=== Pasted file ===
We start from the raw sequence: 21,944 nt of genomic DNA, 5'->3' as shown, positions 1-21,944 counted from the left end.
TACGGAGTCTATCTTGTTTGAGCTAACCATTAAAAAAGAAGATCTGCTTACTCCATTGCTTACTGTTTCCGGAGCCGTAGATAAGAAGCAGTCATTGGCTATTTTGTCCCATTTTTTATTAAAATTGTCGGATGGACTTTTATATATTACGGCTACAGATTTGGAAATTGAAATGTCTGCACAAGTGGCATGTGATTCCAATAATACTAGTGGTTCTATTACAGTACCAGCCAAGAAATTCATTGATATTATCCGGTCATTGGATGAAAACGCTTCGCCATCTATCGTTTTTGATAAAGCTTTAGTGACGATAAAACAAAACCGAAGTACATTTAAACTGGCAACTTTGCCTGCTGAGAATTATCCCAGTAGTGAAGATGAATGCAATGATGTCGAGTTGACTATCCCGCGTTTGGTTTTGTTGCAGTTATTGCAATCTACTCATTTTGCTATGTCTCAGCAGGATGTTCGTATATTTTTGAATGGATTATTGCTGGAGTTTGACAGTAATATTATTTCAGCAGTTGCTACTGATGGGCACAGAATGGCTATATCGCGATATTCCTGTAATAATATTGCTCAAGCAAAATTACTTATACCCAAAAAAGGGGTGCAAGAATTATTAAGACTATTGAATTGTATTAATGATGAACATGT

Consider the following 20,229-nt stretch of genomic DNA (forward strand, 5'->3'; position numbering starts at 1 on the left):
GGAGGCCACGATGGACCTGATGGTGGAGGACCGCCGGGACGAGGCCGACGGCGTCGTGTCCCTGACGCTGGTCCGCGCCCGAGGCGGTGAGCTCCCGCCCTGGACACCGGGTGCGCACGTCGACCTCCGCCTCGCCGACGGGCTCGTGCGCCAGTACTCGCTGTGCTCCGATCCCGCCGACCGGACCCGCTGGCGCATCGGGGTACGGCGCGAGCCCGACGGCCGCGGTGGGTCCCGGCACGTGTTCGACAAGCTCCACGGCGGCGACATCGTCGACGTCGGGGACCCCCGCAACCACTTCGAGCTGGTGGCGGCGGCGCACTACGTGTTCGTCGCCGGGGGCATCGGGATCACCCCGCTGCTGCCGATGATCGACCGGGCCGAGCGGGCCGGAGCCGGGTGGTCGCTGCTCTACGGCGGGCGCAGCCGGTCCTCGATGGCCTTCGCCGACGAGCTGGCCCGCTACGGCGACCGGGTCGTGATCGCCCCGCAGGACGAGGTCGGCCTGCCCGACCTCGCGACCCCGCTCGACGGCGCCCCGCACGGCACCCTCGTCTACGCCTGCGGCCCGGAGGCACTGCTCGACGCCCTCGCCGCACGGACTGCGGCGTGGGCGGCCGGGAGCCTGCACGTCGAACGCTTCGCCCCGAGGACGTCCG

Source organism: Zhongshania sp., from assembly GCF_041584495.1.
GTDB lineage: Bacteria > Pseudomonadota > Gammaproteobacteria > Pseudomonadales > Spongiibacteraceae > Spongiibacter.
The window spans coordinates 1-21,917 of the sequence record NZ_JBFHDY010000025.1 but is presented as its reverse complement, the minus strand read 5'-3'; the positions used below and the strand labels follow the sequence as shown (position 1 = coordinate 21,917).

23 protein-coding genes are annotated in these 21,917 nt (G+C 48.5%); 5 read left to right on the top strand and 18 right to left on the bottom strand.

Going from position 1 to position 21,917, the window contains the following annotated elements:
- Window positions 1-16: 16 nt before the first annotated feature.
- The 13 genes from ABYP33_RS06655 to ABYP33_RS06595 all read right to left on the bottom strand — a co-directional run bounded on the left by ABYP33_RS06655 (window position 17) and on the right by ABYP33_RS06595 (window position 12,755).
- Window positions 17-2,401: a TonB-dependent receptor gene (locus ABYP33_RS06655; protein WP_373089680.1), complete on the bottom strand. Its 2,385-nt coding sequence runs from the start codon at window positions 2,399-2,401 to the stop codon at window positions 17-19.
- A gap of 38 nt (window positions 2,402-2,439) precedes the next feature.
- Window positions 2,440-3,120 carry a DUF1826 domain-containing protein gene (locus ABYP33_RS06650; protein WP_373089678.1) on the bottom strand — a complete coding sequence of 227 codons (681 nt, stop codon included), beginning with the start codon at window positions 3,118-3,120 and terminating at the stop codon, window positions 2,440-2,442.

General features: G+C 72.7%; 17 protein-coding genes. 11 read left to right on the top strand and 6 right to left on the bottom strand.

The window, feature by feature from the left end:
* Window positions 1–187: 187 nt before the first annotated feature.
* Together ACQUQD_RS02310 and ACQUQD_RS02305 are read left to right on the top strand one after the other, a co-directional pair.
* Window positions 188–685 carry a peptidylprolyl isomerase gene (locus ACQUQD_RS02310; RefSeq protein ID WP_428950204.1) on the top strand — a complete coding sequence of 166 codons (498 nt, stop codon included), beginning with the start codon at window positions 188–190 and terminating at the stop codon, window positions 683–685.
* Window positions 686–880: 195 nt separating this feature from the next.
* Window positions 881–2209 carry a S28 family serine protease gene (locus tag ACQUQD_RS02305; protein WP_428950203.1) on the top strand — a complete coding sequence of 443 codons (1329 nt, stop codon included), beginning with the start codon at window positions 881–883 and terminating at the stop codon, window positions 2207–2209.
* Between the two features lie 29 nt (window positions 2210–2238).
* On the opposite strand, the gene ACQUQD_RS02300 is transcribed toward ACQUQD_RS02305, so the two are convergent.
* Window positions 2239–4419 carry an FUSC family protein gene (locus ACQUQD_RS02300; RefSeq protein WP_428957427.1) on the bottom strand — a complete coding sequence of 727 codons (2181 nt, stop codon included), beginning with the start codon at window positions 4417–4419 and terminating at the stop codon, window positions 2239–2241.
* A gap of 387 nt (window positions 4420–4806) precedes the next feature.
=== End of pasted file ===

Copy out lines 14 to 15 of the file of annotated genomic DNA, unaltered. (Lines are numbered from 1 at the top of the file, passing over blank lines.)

- Window positions 2,440-3,120 carry a DUF1826 domain-containing protein gene (locus ABYP33_RS06650; protein WP_373089678.1) on the bottom strand — a complete coding sequence of 227 codons (681 nt, stop codon included), beginning with the start codon at window positions 3,118-3,120 and terminating at the stop codon, window positions 2,440-2,442.

General features: G+C 72.7%; 17 protein-coding genes. 11 read left to right on the top strand and 6 right to left on the bottom strand.